Clean Up Day - hundreds of empty beer cans among rubbish collected and reported by Kurrajong couple
Kurrajong residents Elizabeth and Andrew Docking cleared a whole load of rubbish on Clean Up Australia Day on the village’s Mill Road and in just a single kilometre picked up a mass of litter including numerous beer cans, oil containers, and worryingly, syringes.
As they point out, the beer cans alone could earn the dumper – or tosser as Mr Docking calls him or her – money by taking them to Return and Earn.
The couple also made use of the Snap, Send, Solve mobile phone app to alert Hawkesbury Council to heavier and potentially dangerous items which they couldn’t remove. This app is a real plus in the fight against all sorts of issues, including dumped rubbish, potholes and dangerous tees – to name but a few. It sends alerts to the Council and records it, so you have a record.
Some of the numerous shredded and crushed beer cans seen by the Dockings
"We first came across the litter issue on the roadside of Mill Road Kurrajong on a Sunday walk,” Mr Docking told the Post Sunday morning.
“We made a decision to return one day prepared to collect some litter and Clean Up Australia Day was an appropriate day to start. Of particular concern to us on that walk was the number of squashed and shredded blue beer cans that littered the northern side of the road.
Armed with a rubbish pick up tool and numerous bags, the couple started their clean up at the water tanker filling station.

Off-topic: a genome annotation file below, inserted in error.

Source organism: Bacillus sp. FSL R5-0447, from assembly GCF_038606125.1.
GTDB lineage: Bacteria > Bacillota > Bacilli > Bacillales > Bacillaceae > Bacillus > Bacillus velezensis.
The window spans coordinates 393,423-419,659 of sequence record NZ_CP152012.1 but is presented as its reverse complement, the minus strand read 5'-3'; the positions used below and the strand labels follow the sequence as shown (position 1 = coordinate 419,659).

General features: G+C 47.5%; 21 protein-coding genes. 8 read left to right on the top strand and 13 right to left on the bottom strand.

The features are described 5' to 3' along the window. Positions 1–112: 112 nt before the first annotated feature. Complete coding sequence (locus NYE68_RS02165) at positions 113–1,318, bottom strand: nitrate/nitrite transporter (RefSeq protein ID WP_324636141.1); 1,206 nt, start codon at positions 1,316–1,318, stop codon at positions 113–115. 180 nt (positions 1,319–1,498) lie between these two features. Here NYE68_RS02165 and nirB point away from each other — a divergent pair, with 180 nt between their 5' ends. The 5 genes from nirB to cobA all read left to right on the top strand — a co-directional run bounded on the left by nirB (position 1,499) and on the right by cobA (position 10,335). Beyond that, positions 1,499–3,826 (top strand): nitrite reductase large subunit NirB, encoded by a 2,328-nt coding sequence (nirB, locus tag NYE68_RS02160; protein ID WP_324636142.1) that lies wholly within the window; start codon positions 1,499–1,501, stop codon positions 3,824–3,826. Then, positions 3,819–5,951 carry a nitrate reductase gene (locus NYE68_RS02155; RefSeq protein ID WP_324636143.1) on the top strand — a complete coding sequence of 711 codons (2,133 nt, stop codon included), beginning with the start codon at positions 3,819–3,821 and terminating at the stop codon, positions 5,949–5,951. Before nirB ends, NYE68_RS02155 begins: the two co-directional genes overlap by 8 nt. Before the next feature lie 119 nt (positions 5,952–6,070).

“Right there we found a large feed bag of rubbish, oil containers and food and drink litter. Together we covered both sides of the road walking about a kilometre down to Little Wheeny Creek and then returned.
Dumped tyres and syringes among items reported to Council
“The blue beer cans were the most common item, a toilet seat the most unusual and syringes the most disturbing,” Mr Docking said.
“We used the app Snap, Send, Solve to report to Hawkesbury City Council dumped tyres, the syringes and bags of rubbish left nearby the creek. About 12 cans and bottles were not crushed or broken so will be recycled through Return and Earn.”
Mr Docking said that though they found it satisfying to clean up a small section of the road, “we were surprised at the volume of rubbish collected, and saddened to see the blue in the distance of more abandoned cans. A fabulous outcome would be for the can tosser to stop their habit, leave the cans in the vehicle and dispose of them in a recycling bin”.
“If they chose not to crush them, the hundreds of empty cans could be cashed in at the Return and Earn facility at Kurrajong Bakehouse or other facilities in the Hawkesbury,” Mr Docking said.
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